• Nick Prouten

The Classic Daiquiri - A History and Guide

Spare me the lecture - Jump to the recipe Nothing "fun" like a Daquiri. It's a Classic Cocktail that screams enjoyment, relaxation and taking in the finer things in life. Put simply, it's fun. So fun, in fact, that Everyone from famous authors to American Presidents has sipped and thrown back Daiquiris like one throws their inhibitions to the wind. Its variations are many and, it's the de facto favorite for swim-up pool bar aficionados. Unless you're allergic, there's virtually nothing to dislike about this drink. Sure, the Martini may have class, a Gin, and Tonic's got medicinal benefits (not really), but with the Daquiri rum, citrus, and sugar come together in a deadly combination that will have you craving good times in the Atlantic ocean. So grab your short-sleeve button-down and swap your dress shoes for sandals cause we're heading to Havana to get the 4-1-1 on this iconic cocktail.

The History of the Classic Daiquiri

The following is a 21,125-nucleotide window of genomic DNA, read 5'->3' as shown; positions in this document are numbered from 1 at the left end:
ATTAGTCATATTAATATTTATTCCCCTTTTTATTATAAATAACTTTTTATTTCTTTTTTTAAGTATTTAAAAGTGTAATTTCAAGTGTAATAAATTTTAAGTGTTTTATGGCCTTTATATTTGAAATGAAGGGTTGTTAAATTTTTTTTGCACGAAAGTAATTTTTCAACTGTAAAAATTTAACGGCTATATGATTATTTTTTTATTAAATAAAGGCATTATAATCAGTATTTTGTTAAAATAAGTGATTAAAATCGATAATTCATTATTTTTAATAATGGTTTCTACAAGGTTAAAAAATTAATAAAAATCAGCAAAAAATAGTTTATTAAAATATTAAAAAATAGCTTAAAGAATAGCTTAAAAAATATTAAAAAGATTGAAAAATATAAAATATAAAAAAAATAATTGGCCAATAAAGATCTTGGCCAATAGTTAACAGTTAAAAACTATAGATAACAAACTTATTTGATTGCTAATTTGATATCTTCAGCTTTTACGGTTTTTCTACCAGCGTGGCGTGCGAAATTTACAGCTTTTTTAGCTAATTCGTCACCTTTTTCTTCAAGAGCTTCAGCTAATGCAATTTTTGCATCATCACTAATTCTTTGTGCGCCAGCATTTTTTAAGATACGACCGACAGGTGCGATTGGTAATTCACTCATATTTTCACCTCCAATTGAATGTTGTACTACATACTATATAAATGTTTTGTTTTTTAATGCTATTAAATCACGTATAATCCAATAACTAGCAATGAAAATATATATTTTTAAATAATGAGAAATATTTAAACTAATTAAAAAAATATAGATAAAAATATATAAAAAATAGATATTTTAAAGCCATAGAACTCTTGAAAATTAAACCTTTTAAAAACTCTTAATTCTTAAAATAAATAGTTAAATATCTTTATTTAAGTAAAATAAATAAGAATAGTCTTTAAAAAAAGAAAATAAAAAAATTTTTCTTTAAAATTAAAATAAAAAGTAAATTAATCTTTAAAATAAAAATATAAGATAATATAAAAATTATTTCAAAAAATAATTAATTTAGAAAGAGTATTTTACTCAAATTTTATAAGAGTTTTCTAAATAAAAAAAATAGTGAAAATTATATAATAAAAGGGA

The history of most cocktails is blurry at best, and some have a good story. The daiquiri, on the other hand, not only has a definitive beginning but a rich cultural tapestry filled with politics, intrigue, and of course, a lot of consumption. Named after its Homestake, the Daiquiri was officially carded and labeled in the year 1896 by Jenning Cox. Cox himself had quite an interesting life as he was an engineer living in Cuba post the Spanish-American war. Like other great cocktails that came into being, the inspiration for the Daiquiri was believed to have arisen as a result of running out of other liquor, namely Gin. Now, if there's one thing Cuba had an abundance of, it's spiced rum, sugar, and limes. So much so that it's highly probable that Cox was scarcely the first man to mix the three together. Nevertheless, given the right balance of ingredients, the drink was a colossal success, and Jennings opted to name the drink after the nearby port city, which incidentally was the launching pad for the U.S invasion into Cuba during the war. And voila, the Daquiri was born! That said, our journey scarcely ends there. You see, about 13 years later, Cox was visited by US Navy Admiral, who, as it turns out, flipped his lid for the stuff. So Lucius, naturally, takes it back to his homies in America, where it began to spread like wildfire. Approximately four years after that, and now the Daiquiri is showing up all over the map, including in notable bartending journals and books. Around this time, one of the bartenders of the Hotel Plaza in Havana started serving up his own variations of the Daiquiri. By swapping the white sugar for brown, this version is built on the original like any good sequel does, by changing things up a little but keeping the heart and soul intact, and ultimately upped the game. In addition to switching sweeteners, Emilio (the bartender) opted to shake and strain into a coupe glass rather than the formerly used flute. Believe it or not, the Daiquiri hasn't even reached its final form yet. It was in the 1920-30s (history's a little fuzzy on the exact date) in a Havana bar known as the Floridita that owner/bartender Constantino "Constante" Ribalaigua Vert decided he was going create an entire generation of functioning alcoholics by throwing ice and a Daiquiri in a blender. Boom, frozen Daiquiris everywhere. Strap in cause here's where it gets really interesting. I shit you not, in this time frame, Hemingway decides to show up and takes such a liking that he starts putting 'em back like an absolute madman. Yeah, Ernest Hemmingway, like "Old Man and The Sea" Hemmingway, is just getting absolutely tanked on Daiquiris to the point where it's reported the guy went through 15 of them in a single sitting. The stories go on but to cut it short, by the '60s, every resort, pool bar, and vacation destination were serving up Daiquiri variations, each more "tropical and exotic" than the last, taking advantage of modern slushie machines and apparently people lower appetites for quality beverages. Now the original Daiquiri lives a shadow of its former self while cheap kits line the halls of liquor stores. Fortunately, in recent modern times, Bartenders are answering the call, and now the original recipe has entered a resurgence, and that classic recipe, my friends, is exactly what you'll be mixing today.